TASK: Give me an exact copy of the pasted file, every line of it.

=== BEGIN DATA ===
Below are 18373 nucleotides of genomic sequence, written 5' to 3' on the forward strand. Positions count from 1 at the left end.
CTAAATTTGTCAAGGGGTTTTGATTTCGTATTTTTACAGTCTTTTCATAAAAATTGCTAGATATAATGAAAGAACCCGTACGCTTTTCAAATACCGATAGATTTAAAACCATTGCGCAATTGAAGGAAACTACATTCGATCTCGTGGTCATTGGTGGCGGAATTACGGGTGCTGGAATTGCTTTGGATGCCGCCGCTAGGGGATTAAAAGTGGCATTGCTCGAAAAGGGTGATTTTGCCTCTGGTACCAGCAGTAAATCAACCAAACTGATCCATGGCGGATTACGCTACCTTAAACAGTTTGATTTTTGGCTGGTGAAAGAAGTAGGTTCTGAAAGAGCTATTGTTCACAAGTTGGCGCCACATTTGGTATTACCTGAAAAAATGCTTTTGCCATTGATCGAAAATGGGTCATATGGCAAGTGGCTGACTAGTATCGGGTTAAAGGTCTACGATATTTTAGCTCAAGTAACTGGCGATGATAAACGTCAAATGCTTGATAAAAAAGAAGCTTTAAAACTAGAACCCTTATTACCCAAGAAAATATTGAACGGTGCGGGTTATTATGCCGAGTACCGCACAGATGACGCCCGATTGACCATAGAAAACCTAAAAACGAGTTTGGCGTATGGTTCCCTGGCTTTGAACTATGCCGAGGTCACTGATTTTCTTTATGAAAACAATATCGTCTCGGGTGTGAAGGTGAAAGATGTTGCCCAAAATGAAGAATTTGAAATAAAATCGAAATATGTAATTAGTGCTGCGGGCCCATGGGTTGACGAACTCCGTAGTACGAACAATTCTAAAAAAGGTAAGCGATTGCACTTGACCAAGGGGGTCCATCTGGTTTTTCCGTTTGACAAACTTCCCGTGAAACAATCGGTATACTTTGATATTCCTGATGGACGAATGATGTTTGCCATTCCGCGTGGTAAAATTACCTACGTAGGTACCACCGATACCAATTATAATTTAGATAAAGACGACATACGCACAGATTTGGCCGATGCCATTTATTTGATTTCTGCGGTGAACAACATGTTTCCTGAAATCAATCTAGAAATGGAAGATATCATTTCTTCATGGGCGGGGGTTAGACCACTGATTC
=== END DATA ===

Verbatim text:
Below are 18373 nucleotides of genomic sequence, written 5' to 3' on the forward strand. Positions count from 1 at the left end.
CTAAATTTGTCAAGGGGTTTTGATTTCGTATTTTTACAGTCTTTTCATAAAAATTGCTAGATATAATGAAAGAACCCGTACGCTTTTCAAATACCGATAGATTTAAAACCATTGCGCAATTGAAGGAAACTACATTCGATCTCGTGGTCATTGGTGGCGGAATTACGGGTGCTGGAATTGCTTTGGATGCCGCCGCTAGGGGATTAAAAGTGGCATTGCTCGAAAAGGGTGATTTTGCCTCTGGTACCAGCAGTAAATCAACCAAACTGATCCATGGCGGATTACGCTACCTTAAACAGTTTGATTTTTGGCTGGTGAAAGAAGTAGGTTCTGAAAGAGCTATTGTTCACAAGTTGGCGCCACATTTGGTATTACCTGAAAAAATGCTTTTGCCATTGATCGAAAATGGGTCATATGGCAAGTGGCTGACTAGTATCGGGTTAAAGGTCTACGATATTTTAGCTCAAGTAACTGGCGATGATAAACGTCAAATGCTTGATAAAAAAGAAGCTTTAAAACTAGAACCCTTATTACCCAAGAAAATATTGAACGGTGCGGGTTATTATGCCGAGTACCGCACAGATGACGCCCGATTGACCATAGAAAACCTAAAAACGAGTTTGGCGTATGGTTCCCTGGCTTTGAACTATGCCGAGGTCACTGATTTTCTTTATGAAAACAATATCGTCTCGGGTGTGAAGGTGAAAGATGTTGCCCAAAATGAAGAATTTGAAATAAAATCGAAATATGTAATTAGTGCTGCGGGCCCATGGGTTGACGAACTCCGTAGTACGAACAATTCTAAAAAAGGTAAGCGATTGCACTTGACCAAGGGGGTCCATCTGGTTTTTCCGTTTGACAAACTTCCCGTGAAACAATCGGTATACTTTGATATTCCTGATGGACGAATGATGTTTGCCATTCCGCGTGGTAAAATTACCTACGTAGGTACCACCGATACCAATTATAATTTAGATAAAGACGACATACGCACAGATTTGGCCGATGCCATTTATTTGATTTCTGCGGTGAACAACATGTTTCCTGAAATCAATCTAGAAATGGAAGATATCATTTCTTCATGGGCGGGGGTTAGACCACTGATTC